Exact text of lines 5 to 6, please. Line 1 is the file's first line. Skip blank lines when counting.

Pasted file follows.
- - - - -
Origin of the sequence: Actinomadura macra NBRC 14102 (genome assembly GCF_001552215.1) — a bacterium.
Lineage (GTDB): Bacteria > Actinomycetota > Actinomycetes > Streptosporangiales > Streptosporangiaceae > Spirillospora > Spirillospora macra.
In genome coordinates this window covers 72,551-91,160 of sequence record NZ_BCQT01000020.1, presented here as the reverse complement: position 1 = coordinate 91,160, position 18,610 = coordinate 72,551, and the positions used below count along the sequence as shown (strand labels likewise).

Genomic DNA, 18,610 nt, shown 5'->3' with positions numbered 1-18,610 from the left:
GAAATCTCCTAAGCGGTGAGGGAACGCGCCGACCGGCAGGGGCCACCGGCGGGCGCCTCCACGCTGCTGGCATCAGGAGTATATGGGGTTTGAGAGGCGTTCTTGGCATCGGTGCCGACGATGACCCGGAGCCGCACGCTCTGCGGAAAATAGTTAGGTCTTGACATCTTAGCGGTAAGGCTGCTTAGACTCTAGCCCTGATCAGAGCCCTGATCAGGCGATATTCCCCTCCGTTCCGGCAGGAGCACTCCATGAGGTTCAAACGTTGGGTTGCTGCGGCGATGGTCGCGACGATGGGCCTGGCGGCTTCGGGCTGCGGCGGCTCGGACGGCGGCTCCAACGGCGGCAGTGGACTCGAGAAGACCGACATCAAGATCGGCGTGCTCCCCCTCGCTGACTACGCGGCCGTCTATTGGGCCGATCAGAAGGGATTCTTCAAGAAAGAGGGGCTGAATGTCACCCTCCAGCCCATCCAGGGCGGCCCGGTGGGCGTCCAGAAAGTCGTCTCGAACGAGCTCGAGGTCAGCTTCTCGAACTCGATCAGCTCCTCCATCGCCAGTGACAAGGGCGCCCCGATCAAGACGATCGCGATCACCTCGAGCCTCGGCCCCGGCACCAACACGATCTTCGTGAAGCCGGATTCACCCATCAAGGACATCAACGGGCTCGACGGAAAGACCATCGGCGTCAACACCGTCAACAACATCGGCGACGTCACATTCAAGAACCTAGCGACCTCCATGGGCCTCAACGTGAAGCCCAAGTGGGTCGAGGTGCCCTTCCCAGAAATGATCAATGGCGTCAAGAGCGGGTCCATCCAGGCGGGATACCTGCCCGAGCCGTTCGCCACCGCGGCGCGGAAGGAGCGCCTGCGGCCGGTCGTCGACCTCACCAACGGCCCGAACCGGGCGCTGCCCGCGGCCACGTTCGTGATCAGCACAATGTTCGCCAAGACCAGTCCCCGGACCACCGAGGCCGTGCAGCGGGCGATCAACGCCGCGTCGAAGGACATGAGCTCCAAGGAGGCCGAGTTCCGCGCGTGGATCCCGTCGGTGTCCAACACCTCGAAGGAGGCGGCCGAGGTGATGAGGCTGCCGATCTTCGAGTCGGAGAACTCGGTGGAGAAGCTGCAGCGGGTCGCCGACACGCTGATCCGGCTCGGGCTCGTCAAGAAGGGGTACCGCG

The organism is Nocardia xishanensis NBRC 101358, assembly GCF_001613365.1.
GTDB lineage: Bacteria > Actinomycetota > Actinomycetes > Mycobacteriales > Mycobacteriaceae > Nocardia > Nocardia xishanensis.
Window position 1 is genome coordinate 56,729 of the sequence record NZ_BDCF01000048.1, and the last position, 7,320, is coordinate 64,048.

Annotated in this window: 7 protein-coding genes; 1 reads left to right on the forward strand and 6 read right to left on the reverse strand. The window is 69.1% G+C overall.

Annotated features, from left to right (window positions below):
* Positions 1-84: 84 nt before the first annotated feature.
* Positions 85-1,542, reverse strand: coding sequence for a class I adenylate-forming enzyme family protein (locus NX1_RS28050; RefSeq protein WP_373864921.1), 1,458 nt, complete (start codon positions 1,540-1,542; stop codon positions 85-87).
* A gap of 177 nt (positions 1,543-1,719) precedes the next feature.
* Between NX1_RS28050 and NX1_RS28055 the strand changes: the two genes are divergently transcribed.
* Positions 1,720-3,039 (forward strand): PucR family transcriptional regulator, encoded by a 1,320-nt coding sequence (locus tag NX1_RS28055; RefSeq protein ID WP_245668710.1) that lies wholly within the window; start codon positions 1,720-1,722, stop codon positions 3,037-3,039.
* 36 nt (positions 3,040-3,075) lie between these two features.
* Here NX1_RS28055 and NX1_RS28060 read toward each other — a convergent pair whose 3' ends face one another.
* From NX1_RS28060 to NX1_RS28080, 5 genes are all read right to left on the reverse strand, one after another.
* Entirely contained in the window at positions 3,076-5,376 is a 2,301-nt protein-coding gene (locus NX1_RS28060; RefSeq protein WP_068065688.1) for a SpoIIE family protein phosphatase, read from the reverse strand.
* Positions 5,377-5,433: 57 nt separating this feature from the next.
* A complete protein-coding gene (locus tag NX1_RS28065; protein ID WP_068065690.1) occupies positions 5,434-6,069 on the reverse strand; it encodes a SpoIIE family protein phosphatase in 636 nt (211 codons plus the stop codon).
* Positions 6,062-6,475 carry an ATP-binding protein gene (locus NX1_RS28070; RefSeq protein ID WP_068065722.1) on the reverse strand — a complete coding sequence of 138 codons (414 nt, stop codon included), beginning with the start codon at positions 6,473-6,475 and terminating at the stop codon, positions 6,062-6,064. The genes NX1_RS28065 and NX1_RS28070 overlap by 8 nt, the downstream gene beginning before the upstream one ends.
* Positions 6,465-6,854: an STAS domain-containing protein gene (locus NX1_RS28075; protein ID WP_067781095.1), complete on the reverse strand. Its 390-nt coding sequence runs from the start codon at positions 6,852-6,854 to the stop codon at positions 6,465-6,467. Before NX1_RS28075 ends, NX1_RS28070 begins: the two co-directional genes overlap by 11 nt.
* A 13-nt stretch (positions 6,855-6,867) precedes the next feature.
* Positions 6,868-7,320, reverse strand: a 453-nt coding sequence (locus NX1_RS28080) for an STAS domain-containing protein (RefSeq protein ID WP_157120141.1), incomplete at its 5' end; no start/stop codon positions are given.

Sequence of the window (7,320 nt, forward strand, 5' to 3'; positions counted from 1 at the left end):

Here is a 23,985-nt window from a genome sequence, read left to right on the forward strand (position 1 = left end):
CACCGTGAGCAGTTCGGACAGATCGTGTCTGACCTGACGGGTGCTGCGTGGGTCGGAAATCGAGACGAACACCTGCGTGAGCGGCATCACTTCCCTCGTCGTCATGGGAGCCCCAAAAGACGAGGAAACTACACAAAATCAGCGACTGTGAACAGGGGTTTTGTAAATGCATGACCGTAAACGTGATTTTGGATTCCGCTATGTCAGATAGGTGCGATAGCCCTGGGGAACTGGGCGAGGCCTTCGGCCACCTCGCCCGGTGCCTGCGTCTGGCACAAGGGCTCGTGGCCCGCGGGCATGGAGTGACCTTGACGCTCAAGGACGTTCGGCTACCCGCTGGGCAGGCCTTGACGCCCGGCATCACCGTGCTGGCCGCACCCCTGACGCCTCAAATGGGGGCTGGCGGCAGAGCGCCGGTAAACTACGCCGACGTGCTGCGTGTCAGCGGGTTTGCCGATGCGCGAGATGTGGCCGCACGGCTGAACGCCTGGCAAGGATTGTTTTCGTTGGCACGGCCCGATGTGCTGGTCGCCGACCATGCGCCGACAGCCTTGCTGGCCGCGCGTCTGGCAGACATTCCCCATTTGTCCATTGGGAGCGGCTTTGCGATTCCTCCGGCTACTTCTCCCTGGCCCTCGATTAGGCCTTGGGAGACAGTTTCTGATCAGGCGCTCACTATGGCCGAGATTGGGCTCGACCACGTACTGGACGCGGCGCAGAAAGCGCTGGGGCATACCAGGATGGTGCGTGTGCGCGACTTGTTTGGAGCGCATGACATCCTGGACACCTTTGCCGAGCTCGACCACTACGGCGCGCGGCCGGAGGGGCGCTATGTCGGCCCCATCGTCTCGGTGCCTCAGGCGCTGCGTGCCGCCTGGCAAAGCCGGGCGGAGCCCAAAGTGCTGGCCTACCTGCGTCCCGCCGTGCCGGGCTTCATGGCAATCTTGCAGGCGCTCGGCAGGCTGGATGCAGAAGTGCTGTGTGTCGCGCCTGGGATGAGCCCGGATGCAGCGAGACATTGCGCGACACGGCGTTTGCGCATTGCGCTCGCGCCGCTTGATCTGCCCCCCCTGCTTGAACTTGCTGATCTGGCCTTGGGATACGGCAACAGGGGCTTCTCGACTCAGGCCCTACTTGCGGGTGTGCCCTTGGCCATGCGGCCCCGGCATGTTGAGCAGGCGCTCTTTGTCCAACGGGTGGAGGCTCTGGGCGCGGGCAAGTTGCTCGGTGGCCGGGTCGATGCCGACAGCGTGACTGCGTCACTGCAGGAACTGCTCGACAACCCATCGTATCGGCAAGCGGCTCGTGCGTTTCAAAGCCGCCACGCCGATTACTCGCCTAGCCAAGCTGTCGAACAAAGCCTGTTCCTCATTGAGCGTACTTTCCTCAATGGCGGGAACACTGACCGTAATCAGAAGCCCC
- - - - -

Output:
GAAATCTCCTAAGCGGTGAGGGAACGCGCCGACCGGCAGGGGCCACCGGCGGGCGCCTCCACGCTGCTGGCATCAGGAGTATATGGGGTTTGAGAGGCGTTCTTGGCATCGGTGCCGACGATGACCCGGAGCCGCACGCTCTGCGGAAAATAGTTAGGTCTTGACATCTTAGCGGTAAGGCTGCTTAGACTCTAGCCCTGATCAGAGCCCTGATCAGGCGATATTCCCCTCCGTTCCGGCAGGAGCACTCCATGAGGTTCAAACGTTGGGTTGCTGCGGCGATGGTCGCGACGATGGGCCTGGCGGCTTCGGGCTGCGGCGGCTCGGACGGCGGCTCCAACGGCGGCAGTGGACTCGAGAAGACCGACATCAAGATCGGCGTGCTCCCCCTCGCTGACTACGCGGCCGTCTATTGGGCCGATCAGAAGGGATTCTTCAAGAAAGAGGGGCTGAATGTCACCCTCCAGCCCATCCAGGGCGGCCCGGTGGGCGTCCAGAAAGTCGTCTCGAACGAGCTCGAGGTCAGCTTCTCGAACTCGATCAGCTCCTCCATCGCCAGTGACAAGGGCGCCCCGATCAAGACGATCGCGATCACCTCGAGCCTCGGCCCCGGCACCAACACGATCTTCGTGAAGCCGGATTCACCCATCAAGGACATCAACGGGCTCGACGGAAAGACCATCGGCGTCAACACCGTCAACAACATCGGCGACGTCACATTCAAGAACCTAGCGACCTCCATGGGCCTCAACGTGAAGCCCAAGTGGGTCGAGGTGCCCTTCCCAGAAATGATCAATGGCGTCAAGAGCGGGTCCATCCAGGCGGGATACCTGCCCGAGCCGTTCGCCACCGCGGCGCGGAAGGAGCGCCTGCGGCCGGTCGTCGACCTCACCAACGGCCCGAACCGGGCGCTGCCCGCGGCCACGTTCGTGATCAGCACAATGTTCGCCAAGACCAGTCCCCGGACCACCGAGGCCGTGCAGCGGGCGATCAACGCCGCGTCGAAGGACATGAGCTCCAAGGAGGCCGAGTTCCGCGCGTGGATCCCGTCGGTGTCCAACACCTCGAAGGAGGCGGCCGAGGTGATGAGGCTGCCGATCTTCGAGTCGGAGAACTCGGTGGAGAAGCTGCAGCGGGTCGCCGACACGCTGATCCGGCTCGGGCTCGTCAAGAAGGGGTACCGCG

The organism is Nocardia xishanensis NBRC 101358, assembly GCF_001613365.1.